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close this bookThe Transition of Youth from School to Work: Issues and Policies (IIEP, 2000, 188 p.)
close this folderChapter I. From initial education to working life: making transition work by Marianne Durand-Drouhin and Richard Sweet
View the documentIntroduction
View the document1. The purposes and outcomes of the OECD Thematic Review
View the document2. Changes in young people's transition to work during the 1990s
View the document3. The transitions are taking longer
View the document4. Changing patterns of participation in education and training
View the document5. The key features of effective transition systems
View the document6. Well-organized pathways that connect initial education with work, further study or both
View the document7. Workplace experience combined with education
View the document8. Tightly-knit safety nets for those at risk
View the document9. Good information and guidance
View the document10. Effective institutions and processes
View the document11. No single model - what counts is giving priority to youth

3. The transitions are taking longer

The length of the transition from the end of compulsory education to working life varies widely between countries, but there was a general tendency for it to rise during the 1990s. Across 15 OECD countries the average duration of the transition rose by nearly two years between 1990 and 1996. The reasons are complex and varied. They lie both in the nature of pathways through education, and in what happens to young people after they leave initial education. In some countries there was a rise during the 1990s in the time that it took young people to settle into work after leaving initial education. In some of these countries the explanation lies in more difficult labour market circumstances. However it can also be related to young people's attitudes and values: to a desire to travel or otherwise postpone settling into work; and to a belief in the importance of satisfying work rather than work for its own sake.

Increasing proportions of young people are now completing a full upper-secondary education, rather than dropping out after compulsory schooling or part-way through their upper-secondary schooling. Closely related to this is an increase in the proportion of young people who continue on to tertiary study after the end of upper-secondary education, a tendency that is likely to increase as countries create more bridges between vocational education and tertiary study and develop new non-university institutions and courses. In addition, some countries are extending the average duration of upper-secondary education; for example by prolonging vocational education from two years to three years, as in the Nordic countries; or by encouraging the completion of vocational qualifications in countries with modular systems, such as the United Kingdom. And part of the explanation lies in young people 'double dipping', completing more than one course at the same level. This may be the result of young people delaying the move from one educational level to the next in order to increase their chances of gaining a place in one of the more prestigious pathways. Or it may be due to bottlenecks caused by a shortage of places, especially at tertiary level. Furthermore, prolonged transitions are in some cases due to young people simply wanting to have time off, for work or travel, before embarking upon the next stage of their lives. Their ability to make such choices is strengthened by rising national wealth and strong currencies. Finally, an important if insufficiently understood factor appears to be interactions between tuition costs, student financing arrangements, access to and the conditions attached to part-time work and the taxation system, which in some countries act together to create incentives for tertiary students to delay course completion.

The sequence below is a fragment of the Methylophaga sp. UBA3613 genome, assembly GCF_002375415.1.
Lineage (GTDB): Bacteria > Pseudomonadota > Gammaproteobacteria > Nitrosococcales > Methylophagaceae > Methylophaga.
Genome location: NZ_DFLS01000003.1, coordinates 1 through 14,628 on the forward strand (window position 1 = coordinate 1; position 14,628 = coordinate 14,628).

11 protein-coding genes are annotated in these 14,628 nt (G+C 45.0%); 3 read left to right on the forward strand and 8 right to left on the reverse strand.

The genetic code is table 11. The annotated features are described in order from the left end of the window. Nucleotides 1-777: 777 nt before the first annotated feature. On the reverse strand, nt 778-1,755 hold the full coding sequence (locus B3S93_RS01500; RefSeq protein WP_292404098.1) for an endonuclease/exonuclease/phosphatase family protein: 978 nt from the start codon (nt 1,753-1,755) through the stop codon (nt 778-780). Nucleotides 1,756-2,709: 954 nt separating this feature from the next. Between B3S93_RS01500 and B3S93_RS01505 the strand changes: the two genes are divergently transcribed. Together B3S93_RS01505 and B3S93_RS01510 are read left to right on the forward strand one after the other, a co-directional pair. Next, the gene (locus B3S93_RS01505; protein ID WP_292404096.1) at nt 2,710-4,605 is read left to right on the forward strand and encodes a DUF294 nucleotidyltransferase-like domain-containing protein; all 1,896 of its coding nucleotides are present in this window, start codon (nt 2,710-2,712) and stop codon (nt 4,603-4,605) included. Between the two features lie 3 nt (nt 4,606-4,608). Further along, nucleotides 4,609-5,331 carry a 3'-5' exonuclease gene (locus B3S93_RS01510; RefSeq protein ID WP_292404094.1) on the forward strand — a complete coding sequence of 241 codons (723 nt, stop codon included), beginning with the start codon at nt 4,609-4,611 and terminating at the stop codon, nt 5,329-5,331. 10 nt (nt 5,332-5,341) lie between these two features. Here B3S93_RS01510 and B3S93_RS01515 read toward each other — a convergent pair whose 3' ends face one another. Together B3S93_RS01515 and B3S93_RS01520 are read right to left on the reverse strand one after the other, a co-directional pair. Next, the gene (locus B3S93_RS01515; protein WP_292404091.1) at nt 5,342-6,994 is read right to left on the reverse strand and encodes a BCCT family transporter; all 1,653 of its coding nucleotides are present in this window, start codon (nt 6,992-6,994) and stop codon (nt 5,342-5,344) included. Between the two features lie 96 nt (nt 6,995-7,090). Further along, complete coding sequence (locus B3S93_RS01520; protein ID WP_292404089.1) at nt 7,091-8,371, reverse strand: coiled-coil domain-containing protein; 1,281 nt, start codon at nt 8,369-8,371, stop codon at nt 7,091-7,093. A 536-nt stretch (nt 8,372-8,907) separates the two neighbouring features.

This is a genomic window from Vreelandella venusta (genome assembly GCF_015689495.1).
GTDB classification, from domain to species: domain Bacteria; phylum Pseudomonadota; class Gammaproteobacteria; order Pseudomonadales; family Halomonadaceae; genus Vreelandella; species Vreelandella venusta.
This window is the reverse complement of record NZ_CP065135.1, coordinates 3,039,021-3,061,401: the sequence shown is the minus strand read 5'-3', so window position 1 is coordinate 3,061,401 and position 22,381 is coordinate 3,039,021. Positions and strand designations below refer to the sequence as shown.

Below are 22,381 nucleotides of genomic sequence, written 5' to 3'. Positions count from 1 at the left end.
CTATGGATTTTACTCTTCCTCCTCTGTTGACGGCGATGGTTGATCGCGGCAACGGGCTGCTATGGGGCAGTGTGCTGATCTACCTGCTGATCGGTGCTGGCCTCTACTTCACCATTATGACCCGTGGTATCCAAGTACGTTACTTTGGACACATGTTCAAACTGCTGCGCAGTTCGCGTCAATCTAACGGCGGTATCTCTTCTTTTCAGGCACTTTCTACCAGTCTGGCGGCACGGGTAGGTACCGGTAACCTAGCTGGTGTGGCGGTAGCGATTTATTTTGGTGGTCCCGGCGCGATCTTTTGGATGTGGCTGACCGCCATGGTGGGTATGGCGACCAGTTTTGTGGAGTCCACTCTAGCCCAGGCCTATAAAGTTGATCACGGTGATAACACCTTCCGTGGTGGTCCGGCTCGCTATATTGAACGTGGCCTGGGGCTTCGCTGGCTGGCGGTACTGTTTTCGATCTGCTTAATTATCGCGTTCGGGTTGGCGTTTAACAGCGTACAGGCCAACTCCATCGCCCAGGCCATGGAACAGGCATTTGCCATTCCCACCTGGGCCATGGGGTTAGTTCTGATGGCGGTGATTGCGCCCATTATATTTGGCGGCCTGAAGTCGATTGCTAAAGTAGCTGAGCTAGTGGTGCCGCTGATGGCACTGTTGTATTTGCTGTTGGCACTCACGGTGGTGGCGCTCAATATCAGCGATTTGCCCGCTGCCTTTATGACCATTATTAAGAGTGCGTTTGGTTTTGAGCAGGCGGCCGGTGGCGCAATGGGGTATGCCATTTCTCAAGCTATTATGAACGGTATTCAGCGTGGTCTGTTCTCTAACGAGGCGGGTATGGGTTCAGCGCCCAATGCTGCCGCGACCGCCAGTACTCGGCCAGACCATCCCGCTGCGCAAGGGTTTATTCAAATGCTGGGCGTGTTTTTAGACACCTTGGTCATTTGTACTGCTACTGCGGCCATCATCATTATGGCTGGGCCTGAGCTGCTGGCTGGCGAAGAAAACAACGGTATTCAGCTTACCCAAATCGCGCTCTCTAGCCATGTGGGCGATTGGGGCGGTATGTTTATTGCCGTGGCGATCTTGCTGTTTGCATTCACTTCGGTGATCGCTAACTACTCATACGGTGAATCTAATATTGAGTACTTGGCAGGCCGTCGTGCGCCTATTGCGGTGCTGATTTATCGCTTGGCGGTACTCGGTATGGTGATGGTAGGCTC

Longer transitions should not be seen as an altogether negative phenomenon. They have both benefits and costs. The short transitions that result from early school leaving certainly carry high and by now well-understood costs for both individuals and governments. A more highly educated population and labour force requires more extended periods of education. The combination of work and study, to the extent that it contributes to longer initial study can improve the conditions of labour market entry, and some of the activities in which young people engage in order to delay the transition, such as travel abroad, can contribute in a positive way to their personal development. On the other hand, long periods spent looking for work, in labour market programmes, or out of either education or work, are poor indicators of future labour market success, particularly if they occur in the immediate post-school period. Similarly, longer transitions through initial education can be the result of pathways being too narrow or too inflexible, requiring young people to backtrack, sidetrack or wait for study places if they want to obtain the mix of skills, experience, knowledge and qualifications demanded in the labour market. Such negative reasons for prolonged transitions from initial education to working life should be the object of policy concern.